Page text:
• Usually, women do most of the agricultural work, including preparing the ground, sowing seeds, looking after the growing plants and harvesting grain.
  • Children often look after plants, driving away animals and birds that might eat them.
  • Women also thresh, husk, and grind grain.
  • Men usually lead large  herds of animals in search of pasture.
  • Children often look after small flocks.
  • The cleaning of animals and milking, is done by both men and women.
  • Both women and men make pots, baskets, tools and huts.
  • They also take part in singing, dancing and decorating their huts.
  • Some men are regarded as leaders.
  • They may be old and experienced, or young, brave warriors, or priests.
  • Old women are respected for their wisdom and experience.
  • Tribes have rich and unique cultural traditions, including their own language, music, stories and paintings.
  • They also have their own gods and goddesses.

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Village

  • One of the distinctive features of a village is that most people who live there are engaged in food production.

A closer look —

(a) Living and dying in Mehrgarh

  • This site is located in a fertile plain, near the Bolan Pass, which is one of the most important routes into
    Iran.
  • Mehrgarh was probably one of the places where women and men learnt to grow barley and wheat, and rear sheep and goats for the first time in this area.
  • It is one of the earliest villages that we know about.
  • Archaeologists who excavated the site found evidence of wild animals such as the deer and pig.
  • In later levels, they found more bones of sheep and goat, and in still later levels, cattle bones are most common,
    suggesting that this was the animal that was generally kept by the people.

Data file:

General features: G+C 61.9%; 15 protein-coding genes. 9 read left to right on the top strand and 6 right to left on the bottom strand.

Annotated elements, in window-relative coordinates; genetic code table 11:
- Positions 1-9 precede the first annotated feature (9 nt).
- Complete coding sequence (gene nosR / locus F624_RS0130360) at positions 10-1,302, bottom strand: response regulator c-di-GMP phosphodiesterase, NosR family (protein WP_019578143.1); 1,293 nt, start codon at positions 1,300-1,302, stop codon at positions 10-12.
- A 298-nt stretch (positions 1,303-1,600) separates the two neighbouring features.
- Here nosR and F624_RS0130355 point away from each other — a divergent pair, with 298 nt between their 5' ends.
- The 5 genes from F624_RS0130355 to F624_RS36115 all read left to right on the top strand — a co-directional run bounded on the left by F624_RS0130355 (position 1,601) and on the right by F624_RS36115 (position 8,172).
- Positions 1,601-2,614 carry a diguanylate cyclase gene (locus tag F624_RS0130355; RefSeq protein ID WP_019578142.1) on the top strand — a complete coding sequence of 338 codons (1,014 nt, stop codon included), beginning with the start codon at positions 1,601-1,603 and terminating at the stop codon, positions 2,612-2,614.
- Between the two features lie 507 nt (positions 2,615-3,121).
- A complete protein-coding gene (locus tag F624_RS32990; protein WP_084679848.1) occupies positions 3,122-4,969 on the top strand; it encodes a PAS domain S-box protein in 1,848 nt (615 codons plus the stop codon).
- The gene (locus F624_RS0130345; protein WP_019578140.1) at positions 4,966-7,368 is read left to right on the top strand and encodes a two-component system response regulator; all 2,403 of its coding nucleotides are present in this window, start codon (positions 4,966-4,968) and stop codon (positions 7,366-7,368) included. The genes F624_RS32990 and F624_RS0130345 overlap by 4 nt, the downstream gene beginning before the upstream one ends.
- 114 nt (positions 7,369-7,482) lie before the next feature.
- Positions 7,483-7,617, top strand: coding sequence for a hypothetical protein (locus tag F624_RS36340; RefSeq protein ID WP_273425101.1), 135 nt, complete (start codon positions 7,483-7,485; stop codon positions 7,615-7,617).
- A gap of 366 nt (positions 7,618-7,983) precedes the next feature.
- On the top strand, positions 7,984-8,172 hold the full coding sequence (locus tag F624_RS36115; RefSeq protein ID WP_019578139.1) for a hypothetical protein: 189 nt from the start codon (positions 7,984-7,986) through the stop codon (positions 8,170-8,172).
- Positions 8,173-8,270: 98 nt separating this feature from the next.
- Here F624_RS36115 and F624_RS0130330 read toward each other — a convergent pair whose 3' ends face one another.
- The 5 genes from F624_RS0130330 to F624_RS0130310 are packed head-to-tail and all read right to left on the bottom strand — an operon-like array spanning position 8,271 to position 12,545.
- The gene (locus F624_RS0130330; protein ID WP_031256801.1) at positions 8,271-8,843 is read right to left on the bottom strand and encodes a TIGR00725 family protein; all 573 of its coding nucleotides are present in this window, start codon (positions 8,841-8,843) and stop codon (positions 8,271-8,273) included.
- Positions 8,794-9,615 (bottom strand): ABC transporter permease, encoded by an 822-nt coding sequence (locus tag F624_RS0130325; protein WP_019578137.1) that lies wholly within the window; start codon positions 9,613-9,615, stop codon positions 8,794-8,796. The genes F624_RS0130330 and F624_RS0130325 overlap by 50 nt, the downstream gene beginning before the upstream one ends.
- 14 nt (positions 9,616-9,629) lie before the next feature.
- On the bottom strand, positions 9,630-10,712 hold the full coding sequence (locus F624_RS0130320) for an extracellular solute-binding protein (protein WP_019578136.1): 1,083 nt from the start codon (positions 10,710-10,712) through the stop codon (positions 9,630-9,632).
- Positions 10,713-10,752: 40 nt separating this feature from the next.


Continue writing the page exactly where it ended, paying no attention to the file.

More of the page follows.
• Other finds at Mehrgarh include remains of square or rectangular houses.

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  • Each house had four or more compartments, some of which may have been used for storage.
  • When people die, their relatives and friends generally pay respect to them.
  • People look after them, perhaps in the belief that there is some form of life after death.
  • In one instance, the dead person was buried with goats, which were probably meant to serve as food in the next world.

Earlier and later levels

  • After hundreds of years, this leads to the formation of a mound.
  • When this mound  is dug up, what is found from the upper layers of the mound is generally from a later time than what is found from the lower layers of the mound, which are older.
  • These upper and lower layers are often referred to as levels.

A closer look — (b) Daojali Hading

  • Daojali Hading is a site on the hills near the Brahmaputra Valley, close to routes leading into China and Myanmar.
  • Here stone tools, including mortars and pestles, have been found.
  • These indicate that people were probably growing grain and preparing food from it.
  • Other finds include jadeite, a stone that may have been brought from China. Also common are finds of tools made of fossil wood (ancient wood that has hardened into stone), and pottery.

Elsewhere

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  • Turkey is One of the most famous Neolithic sites, Catal Huyuk, was found in Turkey.
  • Several things were brought from great distances —flint from Syria, cowries from the Red Sea, shells from the Mediterranean Sea — and used in the settlement.

DATES

  • Beginnings of domestication (about 12,000 years ago)
  • Beginning of settlement at Mehrgarh (about 8000 years ago)